What constitutes resilience - individual, in a team and organizational
A conversation with David Ebermann
Resilient individuals demonstrate durability and not only navigate through crises unscathed but often emerge from them even stronger. Coach Harald Gabriel explains the role of one's life story in enhancing personal resilience.
Given the current crises, the term 'resilience' is on everyone's lips. Employees and leaders are facing new, constantly changing challenges. Many insights and best practices accumulated over the years seem to have
little or no effect when it comes to successfully overcoming these challenges. Who wouldn't desire a high level of personal resilience? Resilient individuals exhibit resilience, not only moving through crises unscathed but often coming out stronger. While it was commonly believed that resilience is an innate characteristic – that one is inherently equipped with a more or less 'thick skin' – it is now known that resilience can largely be learned. Essentially, it involves sharpening personal self-awareness, developing a sense of one's own thoughts, emotions, and physical sensations in different areas, and based on that, cultivating corresponding behaviours and routines. In this context, one also speaks of personal resources that need to be discovered and utilized to achieve a higher level of resilience.
Personal Resilience - The Significance of One's Life Story
An often-underestimated resource for enhancing personal resilience is one's biography, i.e., one's own life story. But how can reflecting on one's past help in mastering future challenges? Isn't it actually about developing new competencies and skills? What matters, as in many areas of life, is the personal attitude, that is, how we think about something and the mindset with which we approach a subject. And precisely this attitude is, most of the time unconsciously, strongly influenced by how a person sees their life story, especially how they look back on difficult phases and challenging events in their own biography. It makes a big difference whether a person sees their past life as a catastrophe in which they are the victim or whether
they can perceive and appreciate their own contributions to their fate with gratitude.
Breaking Free from role of the Victim
From neuroscience, we know that the brain does not distinguish between the actual experience of an objective situation and the subjective memory of that situation. In both cases, the same brain regions are activated, as can be visualised using imaging techniques. Likewise, we know that the emotional colouring of an event and the detailed interpretation of it can be altered by the brain afterwards. Each time a thought is thought or a story is told, the corresponding neural network is further reinforced.We cannot change our biography retroactively, but we can definitely change how we look at it, how we evaluate certain events, and what story we tell about our lives.In my coaching work with clients who want to enhance their personal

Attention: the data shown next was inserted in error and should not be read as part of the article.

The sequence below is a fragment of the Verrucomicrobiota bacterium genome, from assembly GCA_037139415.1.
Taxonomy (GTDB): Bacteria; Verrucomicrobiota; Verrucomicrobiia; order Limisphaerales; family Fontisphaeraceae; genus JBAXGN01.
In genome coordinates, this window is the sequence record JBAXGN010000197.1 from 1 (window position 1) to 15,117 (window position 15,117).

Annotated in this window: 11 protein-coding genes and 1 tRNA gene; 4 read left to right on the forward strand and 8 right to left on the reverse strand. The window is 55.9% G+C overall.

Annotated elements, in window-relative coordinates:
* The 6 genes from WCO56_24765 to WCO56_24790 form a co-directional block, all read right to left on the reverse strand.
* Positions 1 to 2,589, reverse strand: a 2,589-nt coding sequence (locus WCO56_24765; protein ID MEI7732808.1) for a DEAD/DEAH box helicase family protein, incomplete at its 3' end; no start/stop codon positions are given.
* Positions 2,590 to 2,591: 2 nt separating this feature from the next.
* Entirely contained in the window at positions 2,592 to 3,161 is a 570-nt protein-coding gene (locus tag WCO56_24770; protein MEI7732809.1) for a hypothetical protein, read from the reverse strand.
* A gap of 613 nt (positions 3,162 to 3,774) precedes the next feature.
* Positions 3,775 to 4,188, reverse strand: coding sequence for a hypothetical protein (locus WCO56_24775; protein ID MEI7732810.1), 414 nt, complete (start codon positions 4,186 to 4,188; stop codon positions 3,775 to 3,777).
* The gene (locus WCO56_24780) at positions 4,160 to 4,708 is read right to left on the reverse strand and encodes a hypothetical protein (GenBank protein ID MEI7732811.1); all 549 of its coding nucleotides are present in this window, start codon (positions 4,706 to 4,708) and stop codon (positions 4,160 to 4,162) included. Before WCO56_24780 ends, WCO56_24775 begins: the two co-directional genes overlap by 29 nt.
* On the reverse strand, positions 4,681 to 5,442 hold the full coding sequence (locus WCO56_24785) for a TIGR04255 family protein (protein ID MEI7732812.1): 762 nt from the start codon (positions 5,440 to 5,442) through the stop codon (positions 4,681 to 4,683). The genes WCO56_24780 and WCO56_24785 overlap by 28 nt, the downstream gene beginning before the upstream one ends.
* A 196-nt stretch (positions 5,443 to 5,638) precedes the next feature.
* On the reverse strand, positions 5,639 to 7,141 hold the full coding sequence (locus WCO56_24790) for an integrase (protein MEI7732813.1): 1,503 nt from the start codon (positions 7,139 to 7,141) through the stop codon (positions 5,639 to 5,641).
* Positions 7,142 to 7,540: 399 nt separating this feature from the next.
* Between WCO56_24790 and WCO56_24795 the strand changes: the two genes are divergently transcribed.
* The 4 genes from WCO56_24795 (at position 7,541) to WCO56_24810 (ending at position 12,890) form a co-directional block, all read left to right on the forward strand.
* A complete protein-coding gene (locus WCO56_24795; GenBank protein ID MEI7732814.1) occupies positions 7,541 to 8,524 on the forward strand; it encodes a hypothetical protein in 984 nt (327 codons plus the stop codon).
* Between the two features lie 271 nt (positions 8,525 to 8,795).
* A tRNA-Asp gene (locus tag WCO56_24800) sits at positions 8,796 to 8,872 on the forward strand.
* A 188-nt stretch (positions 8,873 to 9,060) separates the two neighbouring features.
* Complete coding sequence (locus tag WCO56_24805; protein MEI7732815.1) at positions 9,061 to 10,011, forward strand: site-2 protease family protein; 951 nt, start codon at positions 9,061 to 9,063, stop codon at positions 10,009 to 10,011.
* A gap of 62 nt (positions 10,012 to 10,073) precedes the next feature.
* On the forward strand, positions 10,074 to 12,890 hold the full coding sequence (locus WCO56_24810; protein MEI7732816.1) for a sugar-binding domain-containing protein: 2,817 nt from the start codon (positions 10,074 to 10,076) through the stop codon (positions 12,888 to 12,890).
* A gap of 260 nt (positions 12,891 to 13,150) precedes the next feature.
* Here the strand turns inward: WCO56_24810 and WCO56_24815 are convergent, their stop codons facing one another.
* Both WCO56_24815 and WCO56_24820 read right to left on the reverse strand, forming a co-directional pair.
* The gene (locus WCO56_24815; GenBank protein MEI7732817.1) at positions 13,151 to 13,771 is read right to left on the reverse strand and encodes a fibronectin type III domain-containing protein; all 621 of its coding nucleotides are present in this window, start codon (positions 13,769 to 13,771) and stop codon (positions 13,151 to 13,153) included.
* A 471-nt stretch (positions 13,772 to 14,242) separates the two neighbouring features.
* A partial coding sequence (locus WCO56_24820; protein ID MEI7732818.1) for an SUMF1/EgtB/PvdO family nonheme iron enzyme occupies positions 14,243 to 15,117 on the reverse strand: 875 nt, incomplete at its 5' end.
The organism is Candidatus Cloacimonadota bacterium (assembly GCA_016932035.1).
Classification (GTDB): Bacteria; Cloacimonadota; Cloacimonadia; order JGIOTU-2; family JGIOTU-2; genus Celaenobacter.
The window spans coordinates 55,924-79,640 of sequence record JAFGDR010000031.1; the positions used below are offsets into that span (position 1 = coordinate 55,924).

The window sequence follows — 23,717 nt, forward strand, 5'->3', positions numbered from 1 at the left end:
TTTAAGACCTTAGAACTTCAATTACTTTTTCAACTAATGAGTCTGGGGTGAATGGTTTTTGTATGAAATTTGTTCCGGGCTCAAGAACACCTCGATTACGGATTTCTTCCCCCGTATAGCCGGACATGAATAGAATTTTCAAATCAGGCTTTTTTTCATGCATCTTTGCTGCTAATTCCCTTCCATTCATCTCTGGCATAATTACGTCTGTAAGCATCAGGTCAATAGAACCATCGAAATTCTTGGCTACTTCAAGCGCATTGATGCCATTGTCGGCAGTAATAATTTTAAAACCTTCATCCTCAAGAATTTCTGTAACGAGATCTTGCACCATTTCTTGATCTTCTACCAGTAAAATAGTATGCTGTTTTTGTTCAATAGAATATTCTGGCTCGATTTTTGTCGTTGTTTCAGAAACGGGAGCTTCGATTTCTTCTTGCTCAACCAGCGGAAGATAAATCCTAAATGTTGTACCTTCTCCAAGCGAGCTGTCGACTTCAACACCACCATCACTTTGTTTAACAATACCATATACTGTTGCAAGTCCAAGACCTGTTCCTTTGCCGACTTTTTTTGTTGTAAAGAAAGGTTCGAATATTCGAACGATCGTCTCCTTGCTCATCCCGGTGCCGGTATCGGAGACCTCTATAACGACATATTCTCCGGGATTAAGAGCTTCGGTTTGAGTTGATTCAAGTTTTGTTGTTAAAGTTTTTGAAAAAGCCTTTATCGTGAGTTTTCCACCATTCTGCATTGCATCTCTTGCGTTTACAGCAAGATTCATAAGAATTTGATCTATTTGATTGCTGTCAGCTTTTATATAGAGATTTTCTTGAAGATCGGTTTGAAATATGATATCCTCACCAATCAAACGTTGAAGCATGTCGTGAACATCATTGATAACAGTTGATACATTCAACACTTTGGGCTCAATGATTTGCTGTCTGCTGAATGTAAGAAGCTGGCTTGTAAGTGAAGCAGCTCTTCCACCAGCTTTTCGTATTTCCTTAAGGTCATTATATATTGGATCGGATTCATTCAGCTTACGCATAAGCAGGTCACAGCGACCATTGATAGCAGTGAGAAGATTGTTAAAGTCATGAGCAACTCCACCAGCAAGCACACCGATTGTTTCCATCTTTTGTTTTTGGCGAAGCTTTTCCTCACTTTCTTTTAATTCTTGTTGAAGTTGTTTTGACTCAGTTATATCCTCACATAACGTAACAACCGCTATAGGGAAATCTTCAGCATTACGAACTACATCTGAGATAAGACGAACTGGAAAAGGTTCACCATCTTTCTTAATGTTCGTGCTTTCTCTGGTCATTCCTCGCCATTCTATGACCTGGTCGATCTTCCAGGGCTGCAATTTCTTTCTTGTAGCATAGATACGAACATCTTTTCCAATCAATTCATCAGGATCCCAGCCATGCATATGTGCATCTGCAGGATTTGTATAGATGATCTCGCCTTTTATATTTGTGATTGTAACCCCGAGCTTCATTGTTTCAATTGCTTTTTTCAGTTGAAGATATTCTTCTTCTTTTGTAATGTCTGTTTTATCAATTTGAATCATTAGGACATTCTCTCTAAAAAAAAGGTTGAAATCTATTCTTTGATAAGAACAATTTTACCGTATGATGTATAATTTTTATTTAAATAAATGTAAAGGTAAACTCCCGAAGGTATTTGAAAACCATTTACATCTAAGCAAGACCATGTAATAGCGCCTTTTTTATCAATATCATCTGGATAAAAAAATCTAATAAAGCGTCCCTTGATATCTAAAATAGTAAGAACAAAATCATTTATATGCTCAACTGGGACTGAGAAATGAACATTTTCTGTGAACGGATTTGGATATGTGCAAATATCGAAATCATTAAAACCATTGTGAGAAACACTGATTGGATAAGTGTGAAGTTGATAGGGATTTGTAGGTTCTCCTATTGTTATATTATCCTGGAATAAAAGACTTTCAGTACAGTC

resilience, I therefore recommend a thorough retrospective of their own life story:
• How has your life unfolded so far?
• Which life events have had the greatest impact on your life?
• What patterns do you notice in your biography?
• What decisions have you made?
• What are you proud of?
• What do you regret?
Most life stories that emerge from the detailed examination of the above questions typically involve three essential elements:
Positive Events: Remembering and focusing on such moments provide strength.
Example: A client recounts how they still vividly remember their first professional presentation at an external conference several years ago, for which they received a lot of positive feedback. Whenever they face
challenging business meetings, they recall this event with pride and fulfilment, drawing strength and confidence for the upcoming task.
Negative Events: The fact that setbacks were overcome and dealt with, is proof that one can handle crises well and grow personally from them.
Example: A client shares how, at the beginning of their career, they lost their job due to a restructuring. After a prolonged period of grief, they took a deliberate break and fulfilled their dream of a long trip to Asia. Upon
returning home, they approached job hunting with renewed vigor and a clear perspective, which quickly resulted in success. Today, they say that in retrospect, they are even glad about losing their previous job because otherwise, they would have never obtained their current dream job.
Insights and Decisions: These realizations and navigational impulses are expressions of your self-leadership capabilities.
Example: A client realizes that they have made several "course changes" in their life, both in personal and professional aspects. For instance, they dropped out of university after a few semesters to pursue training as an insurance broker. Despite initial doubts, they joined an insurance company and quickly became a top performer. At the moment of their supposed greatest success, they realized that their personal values were increasingly misaligned with the company's goals. They quit and became a self-employed financial advisor. Their learning experiences can be summed up in the phrase: "I know what's good for me and can trust myself to make the right career decisions even in difficult situations."
Thus, one can understand a person's biography as a collection of resources. Engaging intensively with one's life story, for example, with the help of a coach, strengthens personal resilience because a conscious approach to one's biography has positive effects on one's attitude towards present challenges and expectations for the future.
Harald Gabriel is a coach and trainer at Leadership Choices. He works internationally and across industries with executives on communication, leadership, self-leadership, and resilience."
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